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New Directions in Scholarly Publishing (2021)

SSP’s 2021 New Directions Seminar is a deep dive into the breakneck speed in which our industry is currently transitioning, transforming, and evolving, while also recognizing and highlighting the limits (and uncomfortable consequences) of moving too quickly. Topics covered in the seminar include new pressures on scholarship and science communication in a post-Covid world; new Open Access and funding models; the drive toward diversity and inclusion in workplaces and publications; the surge in preprints and the demand for accelerated publishing workflows; emerging metrics of impact; and the latest—and truly exciting—developments in tools, techniques, and technology that drive our industry forward. Speakers will examine these issues through the lens of the “need for speed” and how to find the right cadence or risk slamming on the breaks. Join us as we explore how we can respond quickly to changing conditions within the scholarly publishing industry and community, and work towards reaching a universal speed—hopefully, without breaking things.

Matching Videos

6 Matching Videos

10/07/2021, Chonnettia Jones, Nick Campbell, Simone Taylor, Jan Philip Solovej, Roger Schonfeld

New directions in funding opportunities for researchers are fundamental (see what we did there?) to many fields. With the pandemic still very much at the center of our daily experience, this session will examine how funding opportunities have changed or pivoted since the emergence of covid-19. Panelists will discuss how authors— especially early career authors—are required to navigate this new funding landscape, how librarians must consider new mandates and requirements from funding agencies while supporting the interests and needs of researchers within their respective institutions, and how funding as we know it is dynamically changing the landscape of academic research.

10/06/2021, Raym Crow, Susan Doerr, John Sherer, Martin Paul Eve, Ph.D., Kamran Naim, Heather Staines, Sara Rouhi

Though not a "new direction" in our industry, open access is moving in many directions, and very quickly—from new APC models, new types of deals, discussion about equitable access, Plan S compliance, funding resources, cost and revenue modeling, and more. This 90-minute session will include a topical roundtable, paired speaker dialogues, and audience questions to explore all the latest developments and future trends in this critical area of scholarly communications.

10/07/2021, John Shaw, Lisa Cuevas Shaw, Sami Benchekroun, Darrell Gunter, Alexandra Vance

Back by popular demand, this session will feature an engaging panel of experts presenting the tools and technology that will lead to new directions in academic publishing. Ranging from emerging artificial Intelligence-based tools to open science tools, preprint tools, and more, this team of panelists will discuss new ways of using technology to address current challenges faced by the industry.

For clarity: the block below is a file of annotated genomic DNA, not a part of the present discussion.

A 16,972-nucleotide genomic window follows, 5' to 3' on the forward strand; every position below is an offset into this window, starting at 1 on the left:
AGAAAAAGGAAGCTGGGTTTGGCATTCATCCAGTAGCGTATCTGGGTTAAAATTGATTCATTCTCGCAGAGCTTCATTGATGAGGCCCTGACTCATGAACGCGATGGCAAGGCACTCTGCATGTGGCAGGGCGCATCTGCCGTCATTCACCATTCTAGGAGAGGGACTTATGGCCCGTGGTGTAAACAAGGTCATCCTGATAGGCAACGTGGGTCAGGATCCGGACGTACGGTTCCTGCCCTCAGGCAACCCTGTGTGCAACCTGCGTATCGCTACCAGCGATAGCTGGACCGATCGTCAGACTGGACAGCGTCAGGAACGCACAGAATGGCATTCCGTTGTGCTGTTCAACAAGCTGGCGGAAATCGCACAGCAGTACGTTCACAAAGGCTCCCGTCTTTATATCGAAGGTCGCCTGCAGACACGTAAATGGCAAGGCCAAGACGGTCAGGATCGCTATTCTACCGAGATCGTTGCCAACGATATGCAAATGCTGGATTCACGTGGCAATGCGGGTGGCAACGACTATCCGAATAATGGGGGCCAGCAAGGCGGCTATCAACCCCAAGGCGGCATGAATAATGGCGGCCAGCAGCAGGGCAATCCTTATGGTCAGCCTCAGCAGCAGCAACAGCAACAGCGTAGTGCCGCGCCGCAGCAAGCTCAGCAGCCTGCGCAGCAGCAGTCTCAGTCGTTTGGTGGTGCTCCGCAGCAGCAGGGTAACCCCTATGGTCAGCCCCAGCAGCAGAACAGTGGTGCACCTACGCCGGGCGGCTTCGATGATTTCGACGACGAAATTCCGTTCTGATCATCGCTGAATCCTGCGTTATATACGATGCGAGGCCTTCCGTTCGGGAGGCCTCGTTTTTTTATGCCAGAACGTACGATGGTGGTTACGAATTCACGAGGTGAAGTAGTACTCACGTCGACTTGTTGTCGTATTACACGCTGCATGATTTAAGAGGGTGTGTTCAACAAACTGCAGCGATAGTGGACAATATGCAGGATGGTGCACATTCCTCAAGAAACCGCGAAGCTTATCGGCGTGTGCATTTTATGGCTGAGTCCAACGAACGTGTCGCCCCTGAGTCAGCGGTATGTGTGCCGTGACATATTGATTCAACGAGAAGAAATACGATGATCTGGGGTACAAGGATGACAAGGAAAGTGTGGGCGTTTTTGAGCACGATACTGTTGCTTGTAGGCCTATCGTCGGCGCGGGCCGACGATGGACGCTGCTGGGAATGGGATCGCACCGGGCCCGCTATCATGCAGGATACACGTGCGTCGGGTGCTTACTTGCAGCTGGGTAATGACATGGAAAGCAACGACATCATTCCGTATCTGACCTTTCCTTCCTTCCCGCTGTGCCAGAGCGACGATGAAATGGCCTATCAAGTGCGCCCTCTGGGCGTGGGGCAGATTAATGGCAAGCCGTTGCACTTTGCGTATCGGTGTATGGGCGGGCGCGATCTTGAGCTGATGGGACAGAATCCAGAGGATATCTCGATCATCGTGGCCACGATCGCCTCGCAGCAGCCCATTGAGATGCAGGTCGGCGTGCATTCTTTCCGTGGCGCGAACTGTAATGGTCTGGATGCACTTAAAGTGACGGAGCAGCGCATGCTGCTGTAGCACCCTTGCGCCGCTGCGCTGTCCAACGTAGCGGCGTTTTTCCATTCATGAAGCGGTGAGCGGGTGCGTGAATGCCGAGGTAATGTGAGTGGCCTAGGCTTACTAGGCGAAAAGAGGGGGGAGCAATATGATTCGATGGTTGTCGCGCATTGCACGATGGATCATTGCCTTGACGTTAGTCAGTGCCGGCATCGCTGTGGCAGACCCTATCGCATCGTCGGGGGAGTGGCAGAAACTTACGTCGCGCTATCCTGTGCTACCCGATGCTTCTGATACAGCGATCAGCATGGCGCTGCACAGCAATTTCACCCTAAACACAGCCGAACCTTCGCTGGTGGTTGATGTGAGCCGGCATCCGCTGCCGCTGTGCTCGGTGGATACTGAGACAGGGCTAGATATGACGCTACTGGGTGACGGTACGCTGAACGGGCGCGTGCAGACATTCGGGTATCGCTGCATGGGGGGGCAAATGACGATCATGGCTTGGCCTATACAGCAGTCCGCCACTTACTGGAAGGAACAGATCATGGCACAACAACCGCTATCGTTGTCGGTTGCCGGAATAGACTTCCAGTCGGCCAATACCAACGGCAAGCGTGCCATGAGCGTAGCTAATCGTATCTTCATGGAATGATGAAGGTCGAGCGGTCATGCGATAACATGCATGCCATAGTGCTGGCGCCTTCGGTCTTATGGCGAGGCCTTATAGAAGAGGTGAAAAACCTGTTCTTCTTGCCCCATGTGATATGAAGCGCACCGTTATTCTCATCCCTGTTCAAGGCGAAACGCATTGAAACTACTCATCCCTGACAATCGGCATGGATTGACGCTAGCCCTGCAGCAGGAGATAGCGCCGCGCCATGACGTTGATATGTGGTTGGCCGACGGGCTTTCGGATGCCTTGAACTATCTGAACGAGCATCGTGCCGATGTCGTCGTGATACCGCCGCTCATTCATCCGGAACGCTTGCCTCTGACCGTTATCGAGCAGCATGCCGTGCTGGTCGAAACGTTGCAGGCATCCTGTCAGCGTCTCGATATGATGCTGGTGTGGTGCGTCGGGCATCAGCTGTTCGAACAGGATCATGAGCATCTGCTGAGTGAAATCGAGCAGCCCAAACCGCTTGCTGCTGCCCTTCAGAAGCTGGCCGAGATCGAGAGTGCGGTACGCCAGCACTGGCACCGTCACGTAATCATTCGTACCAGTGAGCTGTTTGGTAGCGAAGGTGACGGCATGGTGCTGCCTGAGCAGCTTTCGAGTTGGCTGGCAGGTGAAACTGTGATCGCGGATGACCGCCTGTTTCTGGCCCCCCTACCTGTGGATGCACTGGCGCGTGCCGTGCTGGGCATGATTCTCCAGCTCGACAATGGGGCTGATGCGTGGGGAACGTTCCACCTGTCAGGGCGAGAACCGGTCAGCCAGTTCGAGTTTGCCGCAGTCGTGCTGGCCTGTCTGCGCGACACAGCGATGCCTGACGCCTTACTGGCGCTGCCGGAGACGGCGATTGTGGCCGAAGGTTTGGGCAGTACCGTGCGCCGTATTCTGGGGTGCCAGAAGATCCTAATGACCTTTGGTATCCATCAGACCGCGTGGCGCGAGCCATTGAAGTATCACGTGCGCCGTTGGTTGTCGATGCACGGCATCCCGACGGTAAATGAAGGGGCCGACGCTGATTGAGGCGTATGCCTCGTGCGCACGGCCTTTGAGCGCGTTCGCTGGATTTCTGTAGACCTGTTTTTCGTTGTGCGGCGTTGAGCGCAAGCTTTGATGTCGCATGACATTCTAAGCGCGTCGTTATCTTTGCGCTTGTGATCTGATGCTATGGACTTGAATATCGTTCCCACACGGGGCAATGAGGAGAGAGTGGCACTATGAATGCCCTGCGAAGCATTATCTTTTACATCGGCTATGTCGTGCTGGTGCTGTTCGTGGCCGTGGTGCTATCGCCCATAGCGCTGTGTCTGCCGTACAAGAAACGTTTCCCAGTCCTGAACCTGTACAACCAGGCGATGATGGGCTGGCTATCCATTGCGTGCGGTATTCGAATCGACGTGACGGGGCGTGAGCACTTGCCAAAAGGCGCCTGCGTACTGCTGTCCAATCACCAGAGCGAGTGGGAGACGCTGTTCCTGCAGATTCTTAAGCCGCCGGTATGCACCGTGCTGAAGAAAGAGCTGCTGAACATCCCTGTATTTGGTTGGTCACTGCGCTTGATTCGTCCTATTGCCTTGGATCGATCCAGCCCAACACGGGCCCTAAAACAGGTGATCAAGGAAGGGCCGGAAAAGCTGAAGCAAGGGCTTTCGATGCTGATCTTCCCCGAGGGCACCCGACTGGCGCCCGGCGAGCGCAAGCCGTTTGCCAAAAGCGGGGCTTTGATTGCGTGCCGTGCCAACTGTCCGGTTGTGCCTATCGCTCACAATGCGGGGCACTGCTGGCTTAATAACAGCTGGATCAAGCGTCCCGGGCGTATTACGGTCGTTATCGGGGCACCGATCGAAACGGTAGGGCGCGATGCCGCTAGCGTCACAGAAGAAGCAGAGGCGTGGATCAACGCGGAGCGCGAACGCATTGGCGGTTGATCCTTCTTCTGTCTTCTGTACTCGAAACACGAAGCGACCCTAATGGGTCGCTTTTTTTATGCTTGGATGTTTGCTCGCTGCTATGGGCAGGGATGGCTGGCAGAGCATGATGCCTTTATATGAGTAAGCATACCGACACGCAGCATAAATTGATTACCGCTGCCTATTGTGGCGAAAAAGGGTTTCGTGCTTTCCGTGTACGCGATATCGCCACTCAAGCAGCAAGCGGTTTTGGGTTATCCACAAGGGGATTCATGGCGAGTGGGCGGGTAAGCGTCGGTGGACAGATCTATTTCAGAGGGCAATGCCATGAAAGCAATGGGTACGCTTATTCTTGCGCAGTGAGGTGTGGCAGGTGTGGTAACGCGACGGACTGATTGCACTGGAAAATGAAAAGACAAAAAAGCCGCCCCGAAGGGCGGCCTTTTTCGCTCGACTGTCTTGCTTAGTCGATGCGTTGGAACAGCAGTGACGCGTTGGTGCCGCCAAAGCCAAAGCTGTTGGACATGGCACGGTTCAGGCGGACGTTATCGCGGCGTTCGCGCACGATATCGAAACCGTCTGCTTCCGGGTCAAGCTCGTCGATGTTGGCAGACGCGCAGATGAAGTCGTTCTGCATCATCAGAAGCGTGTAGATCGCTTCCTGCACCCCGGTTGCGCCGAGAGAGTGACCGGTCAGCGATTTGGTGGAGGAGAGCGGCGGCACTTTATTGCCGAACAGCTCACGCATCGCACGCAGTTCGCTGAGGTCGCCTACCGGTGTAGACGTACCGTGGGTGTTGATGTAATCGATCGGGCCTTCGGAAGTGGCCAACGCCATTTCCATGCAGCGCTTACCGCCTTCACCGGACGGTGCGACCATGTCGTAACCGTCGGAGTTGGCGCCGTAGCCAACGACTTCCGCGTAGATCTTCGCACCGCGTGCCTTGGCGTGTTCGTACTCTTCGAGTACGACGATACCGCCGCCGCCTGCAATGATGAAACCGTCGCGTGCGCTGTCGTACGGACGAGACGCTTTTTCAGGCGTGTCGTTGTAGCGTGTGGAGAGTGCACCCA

10/06/2021, Michele Avissar-Whiting, Sylvia Izzo Hunter, Joy Owango, Alex Freeman

It is now common practice for researchers in many disciplines to post their work as a preprint ahead of or in conjunction with submission to a peer-reviewed journal. For some, the question is no longer whether to upload a preprint of their work, but when or how quickly to do so. With preprints now a first step in the submission process, publishers and editors have a new set of questions: Where do preprints fit in the scope of upholding scientific rigor? What if the study or data are flawed (and potentially harmful to readers, especially those who aren’t scientists)? Who takes responsibility for the accuracy of preprints and the data now “published” and available to the public? How do we handle retracting, citing, and referencing preprints? Are preprints a “move fast and break things” example of new directions in academic publishing, or should we consider implementing some speed bumps? This panel will discuss these questions and more.

10/06/2021, Toby Green, Rachel Martin, Chhavi Chauhan, PhD, Sophie Reisz

2020 was an eye-opening, unrelenting experiment in exploring new directions in our personal and professional lives. Even now, as we move further into 2021 and beyond, we are considering what these changes and experiences might mean as we continue to collectively power forward. As we adjust to this “whole new world,” our industry bears a new level of responsibility as scholarship, scientific research, and advances in new scientific technologies (especially with respect to vaccinations) fall under a high-resolution microscope. Some might even say that scientific research and scholarship are “under fire” as citizen scientists and global citizens alike emerge to voice their advocacy, opinions, and concerns about public health, public security, climate change, and our collective responsibilities to each other as individuals of a greater global network. This session is the start of the conversation. It will focus specifically on the emerging responsibilities we now have as academic publishers, researchers, librarians, and citizens to uphold the rigor and impact of the advancements that have the greatest potential for positive influence around the world.

10/07/2021, Sai Konda, Rebecca Kennison, Josh Nicholson, Marie McVeigh

2020 was a pivotal year for impact and metrics. In this panel we will explore the update to the JIF calculation, discussing the whys and nuances of citational practices as well as the value of understanding disciplinary differences and what impact means when citational practices differ.